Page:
The printed data is ready-rasterised and separated as it is transmitted to the vending machine. This process takes place centrally at the editorial office prior to the transmission via modem. The process takes place in a server, with the aid of either standard software or specially developed software, and takes very little time with today's computing power. In this way, the information is ready for printing the instant the data has been transmitted to the machine. As an extra safeguard, the most recently updated information is stored on a high-speed hard disk 19 in the vending machine PC 6.
The print data is transferred to a high-speed printer having sufficiently large format to print the desired publication on one or more sheets, alternatively from rolls, which are in a replaceable paper magazine 10. According to the publisher's choice, the printer may provide print options of one or more colours, one or two-sided copies, of the type digital offset, laser, ink, toner-based or similar. However, the system is preferably based on two or four colours.
The printing process is as far as possible carried out so that the shortest time possible passes from the purchaser choosing the information he would like until it is printed. All rasterising, warming up and so forth should have been carried out before the last part of the printing process starts so that the shortest time possible passes from the purchaser choosing a desired publication to it being ready-printed.
The customer pays as required via the coin slot 3. The slot is of a conventional commercial type, adapted to the coins in the various markets. The payment is registered, and the customer can choose a desired variant from the push buttons on the front 2 of the machine. Once the choice has been made the printing process starts immediately via the printer. Of course, payment could also be made via a card reader, if so desired.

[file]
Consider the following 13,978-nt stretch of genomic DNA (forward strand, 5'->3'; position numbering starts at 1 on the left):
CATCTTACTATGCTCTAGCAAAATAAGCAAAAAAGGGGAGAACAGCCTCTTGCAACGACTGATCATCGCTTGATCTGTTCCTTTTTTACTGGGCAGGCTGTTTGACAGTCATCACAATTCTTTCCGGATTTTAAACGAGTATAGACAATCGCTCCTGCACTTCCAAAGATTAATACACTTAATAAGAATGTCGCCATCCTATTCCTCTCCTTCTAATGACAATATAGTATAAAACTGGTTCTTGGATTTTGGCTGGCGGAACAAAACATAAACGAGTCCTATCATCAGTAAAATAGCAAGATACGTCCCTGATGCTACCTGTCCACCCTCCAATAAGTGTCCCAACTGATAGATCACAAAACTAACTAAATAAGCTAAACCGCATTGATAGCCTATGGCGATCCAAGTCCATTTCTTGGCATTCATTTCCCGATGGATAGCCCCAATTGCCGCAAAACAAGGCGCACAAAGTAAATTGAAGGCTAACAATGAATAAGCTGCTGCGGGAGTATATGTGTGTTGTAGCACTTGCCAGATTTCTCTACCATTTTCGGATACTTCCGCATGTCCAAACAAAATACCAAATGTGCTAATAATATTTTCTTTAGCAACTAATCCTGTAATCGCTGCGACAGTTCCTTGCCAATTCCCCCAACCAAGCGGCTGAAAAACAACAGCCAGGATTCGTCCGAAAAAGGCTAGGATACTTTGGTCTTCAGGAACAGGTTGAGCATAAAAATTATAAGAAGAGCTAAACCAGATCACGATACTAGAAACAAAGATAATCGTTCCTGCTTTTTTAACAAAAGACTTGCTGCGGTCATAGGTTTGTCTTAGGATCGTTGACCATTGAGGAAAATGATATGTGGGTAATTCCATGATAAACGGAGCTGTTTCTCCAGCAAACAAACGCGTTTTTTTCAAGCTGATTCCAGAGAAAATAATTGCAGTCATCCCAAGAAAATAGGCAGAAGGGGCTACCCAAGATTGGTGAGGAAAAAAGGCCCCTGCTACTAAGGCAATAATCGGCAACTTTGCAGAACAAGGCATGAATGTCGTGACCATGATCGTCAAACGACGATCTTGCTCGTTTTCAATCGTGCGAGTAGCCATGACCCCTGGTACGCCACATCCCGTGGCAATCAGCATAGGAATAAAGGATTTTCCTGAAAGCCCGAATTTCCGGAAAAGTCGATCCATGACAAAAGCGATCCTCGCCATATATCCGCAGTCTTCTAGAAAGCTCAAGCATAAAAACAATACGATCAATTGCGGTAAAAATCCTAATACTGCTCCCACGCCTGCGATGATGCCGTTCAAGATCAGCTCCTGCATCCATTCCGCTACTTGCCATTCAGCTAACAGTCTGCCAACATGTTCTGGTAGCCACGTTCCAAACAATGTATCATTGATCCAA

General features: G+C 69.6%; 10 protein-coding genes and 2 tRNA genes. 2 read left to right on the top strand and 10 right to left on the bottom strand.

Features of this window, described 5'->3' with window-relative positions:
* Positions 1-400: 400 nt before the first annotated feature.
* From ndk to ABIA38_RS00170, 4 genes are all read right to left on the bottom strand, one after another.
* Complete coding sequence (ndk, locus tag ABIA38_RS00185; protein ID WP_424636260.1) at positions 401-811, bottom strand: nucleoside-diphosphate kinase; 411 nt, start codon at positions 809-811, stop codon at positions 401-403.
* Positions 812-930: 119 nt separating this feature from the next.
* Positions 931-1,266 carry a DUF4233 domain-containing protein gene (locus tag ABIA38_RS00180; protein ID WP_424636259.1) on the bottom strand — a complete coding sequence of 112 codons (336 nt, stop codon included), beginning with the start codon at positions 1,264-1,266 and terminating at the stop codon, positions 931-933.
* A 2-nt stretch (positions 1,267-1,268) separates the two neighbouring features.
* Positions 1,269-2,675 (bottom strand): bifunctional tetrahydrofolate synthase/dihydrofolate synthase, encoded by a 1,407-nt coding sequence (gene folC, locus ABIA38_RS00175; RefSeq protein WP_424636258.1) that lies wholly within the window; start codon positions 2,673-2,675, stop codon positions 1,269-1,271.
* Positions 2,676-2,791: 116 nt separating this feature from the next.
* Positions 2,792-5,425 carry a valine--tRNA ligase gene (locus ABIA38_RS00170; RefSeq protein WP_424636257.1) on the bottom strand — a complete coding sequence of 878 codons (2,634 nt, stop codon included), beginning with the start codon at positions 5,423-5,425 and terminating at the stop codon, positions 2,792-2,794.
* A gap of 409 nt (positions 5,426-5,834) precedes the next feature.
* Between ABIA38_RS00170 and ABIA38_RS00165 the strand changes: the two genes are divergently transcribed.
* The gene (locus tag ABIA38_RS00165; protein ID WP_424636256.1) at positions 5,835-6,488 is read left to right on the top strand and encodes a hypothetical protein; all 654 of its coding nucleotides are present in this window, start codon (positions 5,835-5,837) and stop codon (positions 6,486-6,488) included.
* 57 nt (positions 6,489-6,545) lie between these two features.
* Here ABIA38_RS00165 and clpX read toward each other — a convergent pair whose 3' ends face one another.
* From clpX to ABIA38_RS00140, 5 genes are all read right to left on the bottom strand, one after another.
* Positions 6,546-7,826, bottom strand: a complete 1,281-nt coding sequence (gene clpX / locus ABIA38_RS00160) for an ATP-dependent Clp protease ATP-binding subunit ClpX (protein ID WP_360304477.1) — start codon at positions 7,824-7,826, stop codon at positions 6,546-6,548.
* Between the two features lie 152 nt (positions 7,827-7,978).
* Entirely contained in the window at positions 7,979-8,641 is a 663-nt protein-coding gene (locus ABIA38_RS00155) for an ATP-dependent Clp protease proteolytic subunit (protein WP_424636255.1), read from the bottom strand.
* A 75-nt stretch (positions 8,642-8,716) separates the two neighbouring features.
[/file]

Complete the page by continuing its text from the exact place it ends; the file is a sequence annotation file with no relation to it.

Once the sheets have been printed, they pass to a folding/cutting unit 8, optionally having built-in stapling. After processing in this unit, the publication is released or pushed into a covered drawer of the front 4 of the machine. The entire process from customer initiation of the printing to a ready printed publication is carried out in seconds.
The vending machine also registers the number of printed copies, as well as the time of printing. This data is transmitted continuously to the editorial office, and processed in a statistics program which can show the total number of printed copies at any time, optionally in a geographical break-down, if so desired, statistics with respect to the times of the day having most traffic for all vending machines in the network or per vending machine. A counter in the vending machine gives advance warning in plenty of time when the paper cassette must be replaced.
The vending machine may also have a bulit-in alarm against break-ins and/or sabotage and damage, which warns the editorial office or another chosen recipient via modem. All reports of faults from the vending machine with respect to a full coin unit, coins that are stuck, paper malfunctions, power cuts etc. may also be reported to a chosen recipient via modem.
When the vending machine receives updated information from the editorial office, a new and updated image is shown immediately on the display device. It may take a few seconds for the vending machine to prepare the new information for printing, and to cancel the earlier version. If so, a message to that effect is given on the display device.
The vending machine may also have a built-in fan and ventilation system 7 to regulate temperature, condensation etc. to avoid problems with the paper, malfunctions in the electronics and so forth.
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|U.S. Classification||400/70, 400/61, 400/76|
|International Classification||G07F17/16, G06Q50/00, G07F17/26, G06F3/12, G07F11/00, G06Q30/00, G07F17/00|
|Cooperative Classification||G07F17/26, G07F17/16|
|European Classification||G07F17/26, G07F17/16|
|Jun 15, 2005||REMI||Maintenance fee reminder mailed|
|Nov 24, 2005||FPAY||Fee payment|
Year of fee payment: 4
|Nov 24, 2005||SULP||Surcharge for late payment|
|Jun 8, 2009||REMI||Maintenance fee reminder mailed|
|Nov 27, 2009||LAPS||Lapse for failure to pay maintenance fees|
|Jan 19, 2010||FP||Expired due to failure to pay maintenance fee|
Effective date: 20091127